An abacus is a mathematical aid that was developed from its forerunner, the counting board, which predates both Greek and Roman civilizations. The standard abacus consists of a series of vertical rods with sliding beads. A cross beam separates two beads at the top of each rod, known as the heaven beads, from five at the bottom, known as the earth beads. Using a cigar box as a base, it is easy to make an abacus of your own.
List of Items Needed
- Cigar box
- 11 wooden skewers
- 77 beads
- Craft knife
- Wood glue
- Stiff cardboard
Stand the cigar box up on its back panel so that the hinge is facing up. Measure the length of the box and divide the result by 11. Use the pencil to draw 11 evenly spaced marks one half-inch below the hinge.
Use the hammer and nail to gently punch a small hole through each of the pencil marks. Turn the box onto its front and make a second set of marks and holes directly opposite the first set.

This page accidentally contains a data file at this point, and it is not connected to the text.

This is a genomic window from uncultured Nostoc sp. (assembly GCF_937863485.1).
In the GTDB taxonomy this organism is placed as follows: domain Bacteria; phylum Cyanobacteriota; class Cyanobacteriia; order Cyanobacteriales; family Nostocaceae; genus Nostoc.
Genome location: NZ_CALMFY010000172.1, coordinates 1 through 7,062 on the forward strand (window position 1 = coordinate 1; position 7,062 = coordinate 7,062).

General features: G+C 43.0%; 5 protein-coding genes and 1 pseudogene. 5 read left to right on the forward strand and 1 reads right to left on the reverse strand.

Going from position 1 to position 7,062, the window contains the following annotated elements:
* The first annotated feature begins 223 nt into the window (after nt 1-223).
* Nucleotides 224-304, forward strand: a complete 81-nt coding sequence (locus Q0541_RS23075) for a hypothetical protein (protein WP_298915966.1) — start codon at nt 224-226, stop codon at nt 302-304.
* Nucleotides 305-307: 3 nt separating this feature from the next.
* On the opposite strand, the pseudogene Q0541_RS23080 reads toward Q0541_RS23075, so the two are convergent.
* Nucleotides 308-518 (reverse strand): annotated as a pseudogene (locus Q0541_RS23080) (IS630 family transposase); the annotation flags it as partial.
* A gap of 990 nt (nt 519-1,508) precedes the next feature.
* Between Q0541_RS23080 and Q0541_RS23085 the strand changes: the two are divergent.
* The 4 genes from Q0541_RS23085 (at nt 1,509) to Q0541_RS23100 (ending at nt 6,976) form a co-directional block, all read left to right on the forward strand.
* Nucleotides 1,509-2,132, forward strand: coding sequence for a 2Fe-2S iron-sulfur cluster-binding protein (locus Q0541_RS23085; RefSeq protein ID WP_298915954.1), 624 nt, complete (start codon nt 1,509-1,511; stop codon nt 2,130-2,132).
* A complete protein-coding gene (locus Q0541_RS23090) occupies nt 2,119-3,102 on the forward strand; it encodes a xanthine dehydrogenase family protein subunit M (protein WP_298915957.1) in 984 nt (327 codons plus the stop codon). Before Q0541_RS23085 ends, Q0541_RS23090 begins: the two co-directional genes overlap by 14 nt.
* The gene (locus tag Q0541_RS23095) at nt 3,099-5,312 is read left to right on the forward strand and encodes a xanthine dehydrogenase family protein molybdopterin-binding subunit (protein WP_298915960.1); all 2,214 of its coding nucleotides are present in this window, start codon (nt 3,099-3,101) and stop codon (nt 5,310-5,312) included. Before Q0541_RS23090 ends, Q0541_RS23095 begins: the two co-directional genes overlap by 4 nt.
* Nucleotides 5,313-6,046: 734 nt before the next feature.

Lay the box flat with the lid open. Push each skewer through from the back of the box to the front. As each skewer appears inside the box, thread seven beads onto it before continuing to push it through the hole at the opposite end.
Use the craft knife to trim any excess wood from the skewers so they fit inside the box neatly. Add a drop of wood glue at each end to ensure they remain in place.
Cut an inch-wide strip of cardboard to the exact length of the inside of the cigar box. Lay the strip flat across the skewers inside the box and mark the position of each skewer. Cut half-inch slits along one side of the card at each mark.
Push two beads from each skewer to the top of the box and the remaining five to the bottom. Fit the cardboard crossbeam a third of the way down from the top of the box so that each skewer fits into the correspondent slit. Your abacus is now ready for use.
Tips and Warnings
- Use a nail with a diameter slightly smaller than that of the skewers, otherwise the holes will be too large.
- If you do not have a cigar box, you can hold the skewers in place with popsicle sticks glued at the front and back with another set acting as the crossbeam.